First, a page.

Here’s our first of many tutorial about how to code in Android. To start, it’s important to know how to create a simple project in Eclipse (a tool that we will use in our tutorials).
Step 1: Create a New Project
Eclipse is a powerful, open source, integrated development environment (IDE) that facilitates the creation of desktop, mobile, and web applications. Eclipse is a highly versatile and adaptable tool.
Android is a mobile operating system designed for smartphones and tablets. The operating system is very powerful, enabling access to a diverse set of hardware resources on a smartphone or tablet. Android is provided by Google and is continually updated, improved, and extended. This makes the development of apps for Android smartphones and tablets both exciting and challenging. As with Eclipse, the many features of the Android environment are best explained through the act of developing an app.
Step 2: Select Form Factors and API Level
The API Level window shows the distribution of mobile devices running each version of Android, Click on an API level to see a list of features introduced in the corresponding version of Android. This helps you choose the minimum API Level that has all the features that your apps needs, so you can reach as many devices as possible. Then click OK.
Step 3: Add an Activity
Choose an activity type and click Next.
Step 4: Configure Your Activity
Enter the activity name, the layout name, and the activity title. Then click Finish.
Your basic Android project is ready with some default files!
But wait, before you run your app, let’s discuss about some of the important directories and files in the Android project:
- AndroidManifest.xml – The manifest file describes the fundamental characteristics of the app and defines each of its components.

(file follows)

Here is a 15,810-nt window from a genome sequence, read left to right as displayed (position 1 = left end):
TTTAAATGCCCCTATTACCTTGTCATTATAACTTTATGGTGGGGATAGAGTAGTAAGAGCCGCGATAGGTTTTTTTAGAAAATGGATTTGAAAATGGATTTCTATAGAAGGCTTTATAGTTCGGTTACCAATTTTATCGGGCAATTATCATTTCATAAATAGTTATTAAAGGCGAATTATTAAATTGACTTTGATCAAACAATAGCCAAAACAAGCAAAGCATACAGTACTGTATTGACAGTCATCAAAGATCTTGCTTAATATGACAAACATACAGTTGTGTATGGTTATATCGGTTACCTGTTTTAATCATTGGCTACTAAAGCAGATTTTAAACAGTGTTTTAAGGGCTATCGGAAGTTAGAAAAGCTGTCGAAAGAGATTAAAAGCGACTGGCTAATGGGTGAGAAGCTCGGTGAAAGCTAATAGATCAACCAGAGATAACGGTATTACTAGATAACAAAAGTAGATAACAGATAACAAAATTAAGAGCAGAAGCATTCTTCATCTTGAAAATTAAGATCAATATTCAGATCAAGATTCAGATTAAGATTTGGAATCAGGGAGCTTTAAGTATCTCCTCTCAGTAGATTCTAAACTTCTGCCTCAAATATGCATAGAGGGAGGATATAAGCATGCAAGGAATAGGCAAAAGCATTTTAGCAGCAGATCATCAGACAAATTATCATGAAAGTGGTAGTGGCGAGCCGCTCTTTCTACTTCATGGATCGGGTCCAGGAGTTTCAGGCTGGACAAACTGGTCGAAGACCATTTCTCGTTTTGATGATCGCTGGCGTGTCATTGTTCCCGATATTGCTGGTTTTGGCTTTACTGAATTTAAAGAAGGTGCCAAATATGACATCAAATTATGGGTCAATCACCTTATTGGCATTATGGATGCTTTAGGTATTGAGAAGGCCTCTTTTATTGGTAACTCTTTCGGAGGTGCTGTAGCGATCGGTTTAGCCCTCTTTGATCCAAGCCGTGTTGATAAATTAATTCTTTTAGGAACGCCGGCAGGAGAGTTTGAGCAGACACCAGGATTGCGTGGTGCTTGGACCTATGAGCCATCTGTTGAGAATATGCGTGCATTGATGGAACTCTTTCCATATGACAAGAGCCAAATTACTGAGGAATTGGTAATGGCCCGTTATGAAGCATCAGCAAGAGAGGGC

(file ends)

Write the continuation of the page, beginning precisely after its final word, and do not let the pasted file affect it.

- One of the most important elements your manifest should include is the <uses-sdk> element. This declares your app’s compatibility with different Android versions using the android:minSdkVersion andandroid:targetSdkVersion attributes. For your first app, it should look like this.
Step 5: Develop Your App
Step 6: To launch your project make AVD(android virtural device)
The AVD Manager is an easy to use user interface to manage your AVD (Android Virtual Device) configurations.
To create an AVD:
- Start the AVD Manager:
- In Eclipse: select Window > AVD Manager, or click the AVD Manager icon in the Eclipse toolbar.
- In other IDEs: Navigate to your SDK’s tools/ directory and execute the android tool with no arguments.
- In the Virtual Devices panel, you’ll see a list of existing AVDs. Click New to create a new AVD. The Create New AVD dialog appears.
To Run android Project there are two methods :
- Running on the emulator
To run (or debug) your application, select Run > Run (or Run > Debug) from the Eclipse menu bar. The ADT plugin will automatically create a default run configuration for the project. Eclipse will then perform the following
- Running on a device
Before you can run your application on a device, you must perform some basic setup for your device:
- Ensure that your application is debuggable by setting the android:debuggable attribute of the <application>element to true. As of ADT 8.0, this is done by default when you build in debug mode.
- Enable USB debugging on your device.
- On most devices running Android 3.2 or older, you can find the option under Settings > Applications > Development.
- On Android 4.0 and newer, it’s in Settings > Developer options.
Congratulations!!! Your First android app is running